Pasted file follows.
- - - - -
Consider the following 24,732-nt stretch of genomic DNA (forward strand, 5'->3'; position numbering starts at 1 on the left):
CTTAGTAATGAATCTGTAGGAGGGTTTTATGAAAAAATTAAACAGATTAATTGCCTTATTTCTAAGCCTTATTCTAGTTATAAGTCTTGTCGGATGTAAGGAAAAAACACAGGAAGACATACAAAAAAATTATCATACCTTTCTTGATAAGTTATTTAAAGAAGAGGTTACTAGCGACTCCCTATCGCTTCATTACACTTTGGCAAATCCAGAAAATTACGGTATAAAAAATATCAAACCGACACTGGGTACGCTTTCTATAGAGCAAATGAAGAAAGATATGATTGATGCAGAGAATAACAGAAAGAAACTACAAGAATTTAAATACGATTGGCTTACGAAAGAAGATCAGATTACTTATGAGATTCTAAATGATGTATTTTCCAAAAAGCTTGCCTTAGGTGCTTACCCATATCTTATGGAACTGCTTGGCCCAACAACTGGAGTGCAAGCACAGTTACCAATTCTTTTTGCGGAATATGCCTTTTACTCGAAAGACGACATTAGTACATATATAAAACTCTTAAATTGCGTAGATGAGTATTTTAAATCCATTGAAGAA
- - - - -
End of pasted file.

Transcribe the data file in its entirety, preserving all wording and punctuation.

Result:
Consider the following 24,732-nt stretch of genomic DNA (forward strand, 5'->3'; position numbering starts at 1 on the left):
CTTAGTAATGAATCTGTAGGAGGGTTTTATGAAAAAATTAAACAGATTAATTGCCTTATTTCTAAGCCTTATTCTAGTTATAAGTCTTGTCGGATGTAAGGAAAAAACACAGGAAGACATACAAAAAAATTATCATACCTTTCTTGATAAGTTATTTAAAGAAGAGGTTACTAGCGACTCCCTATCGCTTCATTACACTTTGGCAAATCCAGAAAATTACGGTATAAAAAATATCAAACCGACACTGGGTACGCTTTCTATAGAGCAAATGAAGAAAGATATGATTGATGCAGAGAATAACAGAAAGAAACTACAAGAATTTAAATACGATTGGCTTACGAAAGAAGATCAGATTACTTATGAGATTCTAAATGATGTATTTTCCAAAAAGCTTGCCTTAGGTGCTTACCCATATCTTATGGAACTGCTTGGCCCAACAACTGGAGTGCAAGCACAGTTACCAATTCTTTTTGCGGAATATGCCTTTTACTCGAAAGACGACATTAGTACATATATAAAACTCTTAAATTGCGTAGATGAGTATTTTAAATCCATTGAAGAA